The most that can be said is that Bigelow and Boal are clearly going to great lengths to preserve ambiguity on the issue of torture, and I think that’s because their intellectual goal is more sophisticated than to deliver a definitive ideological verdict. As we’ve mentioned, this is a revenge movie at its core. And revenge stories are all, in their own ways, about trauma and the victim’s response to it. What sets Zero Dark Thirty apart from other revenge movies is a question of scope. The filmmakers are exploring a phenomenon that’s common enough throughout history but still difficult to wrap one’s head around: trauma on a national scale, and a nationalized quest for vengeance. Film critic Andrew O’Hehir perfectly encapsulates the central issue that I think the movie is grappling with:

We have taken Dick Cheney’s famous taxi ride to the dark side, in search of justice or vengeance or whatever payback term you like. How has that worked out for us? What are the consequences of embracing not just the enemy’s tactics but the enemy’s essentially nihilistic worldview, in which the standards of universal morality that supposedly formed the basis of the Western world’s liberal revolutions simply do not matter?

Bigelow and Boal did not invent this problem out of nothing, people, and it’s not limited to the 9/11 era or the United States of America. Every single powerful nation throughout history, whether Western and supposedly enlightened or not, has used torture and brutality and state terror as instruments of policy, pretty much whenever it convinced itself it needed to. What has changed since, say, the end of the 18th century is that the great powers are now compelled to pay lip service to higher ideals and pretend that they never do such things, or to explain them away as aberrations perpetrated by rogue elements. When all else fails, there’s always the appeal to patriotism, still the last refuge of scoundrels, as it was to Samuel Johnson. We had to break the rules to “protect the homeland,” as characters repeatedly say in Zero Dark Thirty, which was approximately the rhetoric used to justify British torture in Northern Ireland, French torture in Algeria, American torture in Latin America and the Phillippines, and on and on.[iv]

The message I take from Bigelow and Boal is this: torture was a significant, ugly part of our reaction to the trauma of 9/11, so whether it played an essential role the manhunt or not, it has to be included in any serious examination of what that trauma has done to us. Bigelow herself said as much: “Do I wish [torture] was not part of that history? Yes. But it was.”[v] You don’t get to tell the story of our response to 9/11 and pretend this wasn’t part of it.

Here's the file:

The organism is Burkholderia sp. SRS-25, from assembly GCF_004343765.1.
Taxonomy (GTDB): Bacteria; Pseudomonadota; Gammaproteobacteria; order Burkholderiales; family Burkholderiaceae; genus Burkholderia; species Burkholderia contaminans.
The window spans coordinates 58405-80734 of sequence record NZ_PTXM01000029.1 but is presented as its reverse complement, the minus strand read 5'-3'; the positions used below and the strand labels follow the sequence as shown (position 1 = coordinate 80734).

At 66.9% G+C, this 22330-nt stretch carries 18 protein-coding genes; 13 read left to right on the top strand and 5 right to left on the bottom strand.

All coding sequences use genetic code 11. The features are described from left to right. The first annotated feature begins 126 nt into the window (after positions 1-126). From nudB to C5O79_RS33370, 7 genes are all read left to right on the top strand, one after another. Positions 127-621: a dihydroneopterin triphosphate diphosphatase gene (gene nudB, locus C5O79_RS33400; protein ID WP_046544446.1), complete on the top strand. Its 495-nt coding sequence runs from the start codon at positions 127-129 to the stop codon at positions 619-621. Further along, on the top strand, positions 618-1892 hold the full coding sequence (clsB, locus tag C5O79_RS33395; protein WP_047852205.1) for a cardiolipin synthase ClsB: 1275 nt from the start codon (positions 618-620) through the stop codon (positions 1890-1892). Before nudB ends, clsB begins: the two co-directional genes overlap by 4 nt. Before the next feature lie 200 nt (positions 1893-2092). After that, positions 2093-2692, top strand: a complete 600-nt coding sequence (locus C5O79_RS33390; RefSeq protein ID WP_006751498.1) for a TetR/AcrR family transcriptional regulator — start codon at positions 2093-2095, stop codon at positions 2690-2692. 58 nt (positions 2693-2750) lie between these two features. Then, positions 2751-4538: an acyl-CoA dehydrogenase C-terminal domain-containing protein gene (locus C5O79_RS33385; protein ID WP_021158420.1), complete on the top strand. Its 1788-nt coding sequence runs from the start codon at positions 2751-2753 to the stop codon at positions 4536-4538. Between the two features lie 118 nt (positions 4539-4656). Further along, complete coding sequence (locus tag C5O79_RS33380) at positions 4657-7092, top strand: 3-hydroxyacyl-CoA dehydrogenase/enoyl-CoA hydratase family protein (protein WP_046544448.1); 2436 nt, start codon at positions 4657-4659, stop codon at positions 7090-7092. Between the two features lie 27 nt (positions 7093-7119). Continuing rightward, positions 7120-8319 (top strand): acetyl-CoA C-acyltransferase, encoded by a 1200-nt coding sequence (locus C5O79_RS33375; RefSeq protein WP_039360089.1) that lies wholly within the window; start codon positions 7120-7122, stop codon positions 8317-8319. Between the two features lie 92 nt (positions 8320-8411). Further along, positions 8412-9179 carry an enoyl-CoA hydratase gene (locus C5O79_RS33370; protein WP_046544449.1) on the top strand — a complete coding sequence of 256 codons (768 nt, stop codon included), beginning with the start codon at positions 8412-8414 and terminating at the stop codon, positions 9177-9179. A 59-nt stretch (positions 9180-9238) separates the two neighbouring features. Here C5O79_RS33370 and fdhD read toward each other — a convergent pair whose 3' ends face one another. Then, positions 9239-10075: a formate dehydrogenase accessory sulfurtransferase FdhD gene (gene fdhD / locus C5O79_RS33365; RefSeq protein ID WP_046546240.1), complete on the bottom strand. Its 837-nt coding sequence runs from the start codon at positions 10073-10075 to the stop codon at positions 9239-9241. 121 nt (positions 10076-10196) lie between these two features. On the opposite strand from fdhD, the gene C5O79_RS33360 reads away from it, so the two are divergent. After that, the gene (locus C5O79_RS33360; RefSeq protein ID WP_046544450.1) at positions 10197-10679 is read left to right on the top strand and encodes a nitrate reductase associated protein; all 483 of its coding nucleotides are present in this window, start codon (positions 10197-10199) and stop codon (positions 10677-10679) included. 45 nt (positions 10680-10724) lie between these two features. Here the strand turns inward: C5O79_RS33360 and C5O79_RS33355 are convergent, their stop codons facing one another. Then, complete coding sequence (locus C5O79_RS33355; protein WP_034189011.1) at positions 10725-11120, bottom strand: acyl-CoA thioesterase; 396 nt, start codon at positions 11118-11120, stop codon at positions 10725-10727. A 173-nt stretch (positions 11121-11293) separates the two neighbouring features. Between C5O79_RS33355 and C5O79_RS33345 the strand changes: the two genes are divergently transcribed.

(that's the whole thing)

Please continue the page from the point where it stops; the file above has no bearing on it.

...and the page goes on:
Bigelow and Boal really do something quite radical here: they take the most inherently cinematic story of the War on Terror, the one that would be easiest to spin into a simplistic tale of good vs. evil, and make it into one of the least triumphalist blockbusters Hollywood has ever released. For them, a movie about the War on Terror, even one depicting a clear American victory, should not leave us feeling triumphant or comfortable. With its docudrama cinematography, brisk pacing, and realistically unadorned production design, Zero Dark Thirty unfolds so naturally that it can seem like this story couldn’t have been filmed any other way. But at every turn, Bigelow makes conscious choices that inject a sense of discomfort into the proceedings. She skillfully walks a fine tonal tightrope: the movie is gripping but sobering, a story of success that’s almost relentlessly grim.

This is not to say that Bigelow completely neutralizes the story’s inherent appeal; her portrayal this rarefied world and the covert struggle taking place within it is appropriately engrossing and intense. It’s still thrilling when the characters discover a new piece of information, and the tradecraft, technological wizardry, and deductive reasoning they use to acquire and interpret it all is still fascinating and impressive. Yet at the same time, Bigelow creates an atmosphere of pervasive dread and doubt. Her principal characters are not like us; they’re zealous workaholics grasping for answers in a world of uncertainty and deception, with little evident connection to the civilian society that they’re ostensibly serving. The score is haunting and melancholy even at the most triumphant moments. The restless handheld camera keeps us on edge, moving skittishly through environments that bear little resemblance to our own: hectic Middle Eastern cities, blandly threatening military bases, and soulless office spaces. Bigelow expertly amplifies the sense of menace by focusing on odd, minute details: a rustling canopy, a single van wheel beginning to creep forward, the hem of a burkha shifting to reveal the black boots of an agent in disguise.